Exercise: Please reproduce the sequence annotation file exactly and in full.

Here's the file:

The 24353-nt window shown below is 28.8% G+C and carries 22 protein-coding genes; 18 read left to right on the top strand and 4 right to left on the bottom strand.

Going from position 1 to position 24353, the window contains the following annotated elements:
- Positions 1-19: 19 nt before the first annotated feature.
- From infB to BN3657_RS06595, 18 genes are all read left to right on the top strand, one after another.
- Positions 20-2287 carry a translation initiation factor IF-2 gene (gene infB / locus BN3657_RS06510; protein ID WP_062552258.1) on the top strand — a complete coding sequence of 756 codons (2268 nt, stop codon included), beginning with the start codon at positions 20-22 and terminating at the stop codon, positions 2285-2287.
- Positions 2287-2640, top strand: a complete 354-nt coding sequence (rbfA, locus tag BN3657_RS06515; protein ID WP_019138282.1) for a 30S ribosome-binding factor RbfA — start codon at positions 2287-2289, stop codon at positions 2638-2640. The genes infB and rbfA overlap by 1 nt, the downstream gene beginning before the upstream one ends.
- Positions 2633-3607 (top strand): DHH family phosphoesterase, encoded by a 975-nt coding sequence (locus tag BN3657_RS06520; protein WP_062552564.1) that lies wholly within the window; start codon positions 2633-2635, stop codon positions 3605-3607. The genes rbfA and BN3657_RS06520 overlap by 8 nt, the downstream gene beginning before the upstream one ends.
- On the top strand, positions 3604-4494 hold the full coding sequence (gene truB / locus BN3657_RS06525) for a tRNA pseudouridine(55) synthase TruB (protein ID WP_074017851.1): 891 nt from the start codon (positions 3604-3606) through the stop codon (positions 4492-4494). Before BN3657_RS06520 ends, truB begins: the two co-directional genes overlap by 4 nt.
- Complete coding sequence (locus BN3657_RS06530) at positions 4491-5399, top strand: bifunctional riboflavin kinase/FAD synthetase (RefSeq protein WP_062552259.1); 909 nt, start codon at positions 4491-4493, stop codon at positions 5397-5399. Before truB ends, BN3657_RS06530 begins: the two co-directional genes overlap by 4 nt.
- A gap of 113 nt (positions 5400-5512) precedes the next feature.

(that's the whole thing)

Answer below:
The 24353-nt window shown below is 28.8% G+C and carries 22 protein-coding genes; 18 read left to right on the top strand and 4 right to left on the bottom strand.

Going from position 1 to position 24353, the window contains the following annotated elements:
- Positions 1-19: 19 nt before the first annotated feature.
- From infB to BN3657_RS06595, 18 genes are all read left to right on the top strand, one after another.
- Positions 20-2287 carry a translation initiation factor IF-2 gene (gene infB / locus BN3657_RS06510; protein ID WP_062552258.1) on the top strand — a complete coding sequence of 756 codons (2268 nt, stop codon included), beginning with the start codon at positions 20-22 and terminating at the stop codon, positions 2285-2287.
- Positions 2287-2640, top strand: a complete 354-nt coding sequence (rbfA, locus tag BN3657_RS06515; protein ID WP_019138282.1) for a 30S ribosome-binding factor RbfA — start codon at positions 2287-2289, stop codon at positions 2638-2640. The genes infB and rbfA overlap by 1 nt, the downstream gene beginning before the upstream one ends.
- Positions 2633-3607 (top strand): DHH family phosphoesterase, encoded by a 975-nt coding sequence (locus tag BN3657_RS06520; protein WP_062552564.1) that lies wholly within the window; start codon positions 2633-2635, stop codon positions 3605-3607. The genes rbfA and BN3657_RS06520 overlap by 8 nt, the downstream gene beginning before the upstream one ends.
- On the top strand, positions 3604-4494 hold the full coding sequence (gene truB / locus BN3657_RS06525) for a tRNA pseudouridine(55) synthase TruB (protein ID WP_074017851.1): 891 nt from the start codon (positions 3604-3606) through the stop codon (positions 4492-4494). Before BN3657_RS06520 ends, truB begins: the two co-directional genes overlap by 4 nt.
- Complete coding sequence (locus BN3657_RS06530) at positions 4491-5399, top strand: bifunctional riboflavin kinase/FAD synthetase (RefSeq protein WP_062552259.1); 909 nt, start codon at positions 4491-4493, stop codon at positions 5397-5399. Before truB ends, BN3657_RS06530 begins: the two co-directional genes overlap by 4 nt.
- A gap of 113 nt (positions 5400-5512) precedes the next feature.